In Kerouac’s best-known work, On the Road, published in 1957, jazz flows along with main character Sal Paradise and his friends as they travel on their coast-to-coast journey across America. The book is set in the 1940s, a peak period for jazz, and music is pervasive on the page: the Los Angeles music scene provides a backdrop for some sections of the book, while jazz musicians Miles Davis, Charlie Parker, Red Norvo and Dexter Gordon are referenced.

Contemporary literature continues to show strong traces of jazz’s captivating, confounding magic. Haruki Murakami, considered one of the world’s greatest living novelists, spent most of the 1970s running a jazz bar called Peter Cat in Tokyo.

“I used to be the owner of a jazz club in Tokyo before I became a writer,” said Murakami in a rare public appearance, a lecture at MIT University in 2005. “Music means a lot to me … the sound, rhythm and free improvisation. I learned a lot of things about writing from music.”

What he learned, and his own musical and improvisational – sometimes surreal – writing style has won him adoring fans the world over. Author of A Wild Sheep Chase, The Wind-Up Bird Chronicle, and Kafka on the Shore, Murakami has had his novels translated into 50 languages. He weaves jazz references into his novels, and directly writes about jazz in his essay collections “Portrait in Jazz” and “Portrait in Jazz 2”.

Still today, music remains a big influence on Murakami, providing an almost physical source of inspiration: “I have no brothers or sisters, I am alone at home, so I have three things to help me write: a cat, books and music. To write is a solitary thing, you have to work alone, and music is one of the things that helps me,” said Murakami at the awards ceremony for the 2011 International Catalunya Prize.

For Hongkongers wanting to find their own creative inspiration from jazz, or simply to enjoy the music’s eclectic style, the Leisure and Cultural Services Department is hosting a two-day jazz extravaganza on April 30 and May 1. Acclaimed international and local jazz musicians will present a series of workshops on 30 April, while a one-of-a-kind jazz marathon concert will provide the city with seven hours of varied and exciting jazz on May 1.

The jazz marathon brings together jazz from different origins and in different styles and forms of presentation, including mainstream and contemporary jazz, jazz blended with funk and African beats, and jazz by a unique harmonica trio. Each session will include overseas and local jazz musicians, improvisations and “playoffs”.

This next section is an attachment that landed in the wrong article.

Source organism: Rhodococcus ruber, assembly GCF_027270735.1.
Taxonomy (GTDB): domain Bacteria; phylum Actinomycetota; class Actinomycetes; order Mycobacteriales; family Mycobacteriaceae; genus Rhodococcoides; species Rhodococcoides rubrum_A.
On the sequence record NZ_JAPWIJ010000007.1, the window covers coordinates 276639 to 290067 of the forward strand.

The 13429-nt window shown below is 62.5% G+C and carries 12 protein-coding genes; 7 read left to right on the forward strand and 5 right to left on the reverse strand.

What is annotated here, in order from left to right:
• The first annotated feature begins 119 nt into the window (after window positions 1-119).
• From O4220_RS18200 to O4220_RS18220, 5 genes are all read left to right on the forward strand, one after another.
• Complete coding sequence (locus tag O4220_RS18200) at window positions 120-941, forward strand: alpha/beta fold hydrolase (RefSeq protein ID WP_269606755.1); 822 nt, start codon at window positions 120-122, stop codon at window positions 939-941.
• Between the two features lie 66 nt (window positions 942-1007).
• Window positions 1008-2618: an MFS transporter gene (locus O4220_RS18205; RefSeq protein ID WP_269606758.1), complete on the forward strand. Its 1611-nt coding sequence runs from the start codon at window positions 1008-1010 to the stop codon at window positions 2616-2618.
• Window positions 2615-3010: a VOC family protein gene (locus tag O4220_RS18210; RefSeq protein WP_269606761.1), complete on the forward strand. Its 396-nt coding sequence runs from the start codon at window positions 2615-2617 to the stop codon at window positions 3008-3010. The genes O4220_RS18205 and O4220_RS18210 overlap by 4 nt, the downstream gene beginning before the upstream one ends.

Headlining the afternoon session at 5.30pm will be three harmonica musicians, Hendrik Meurkens, Max de Aloe and CY Leo, backed by piano, bass and drums. German-born Meurkens is regarded as one of the most important jazz harmonica players since Toots Thielemans. Multi-award-winning De Aloe is one of the most active jazz harmonicists on the European scene, while 23-year-old chromatic harmonica virtuoso Leo has bagged 17 international championships since 2006.

Earlier in the afternoon, local jazz quartet In One Stroke will play original compositions that experiment with form, texture, and style joined by Russian trumpet player Alex Sipiagin. Next up will be the Melissa Aldana Quartet, headed by the eponymous Chilean tenor saxophone player, performing with international touring guitarist Teriver Cheung.

The night session will start at 7.15pm with the Mokhtar Samba African Jazz Project led by Senegalese/ Moroccan musician Mokhtar Samba, with special guest Eugene Pao. Hong Kong’s most publicly recognised jazz musician, Pao is synonymous with jazz in our city. Expect experimental African rhythms laced in jazz standards that challenge expectations and thrill the ears.

Headlining the night session will be the Nils Landgren Funk Unit with special guest Jun Kung. Singer, songwriter and music producer Jun Kung is known as “the drummer” in Hong Kong. The Swedish Funk Unit is led by trombone player Landgren, who has taken home a Swedish Grammy for lifetime achievement. The band has been described as “the best funk band in Europe today” by Stereo magazine.

The action, taking place at the Queen Elizabeth Stadium, finishes at around 10pm.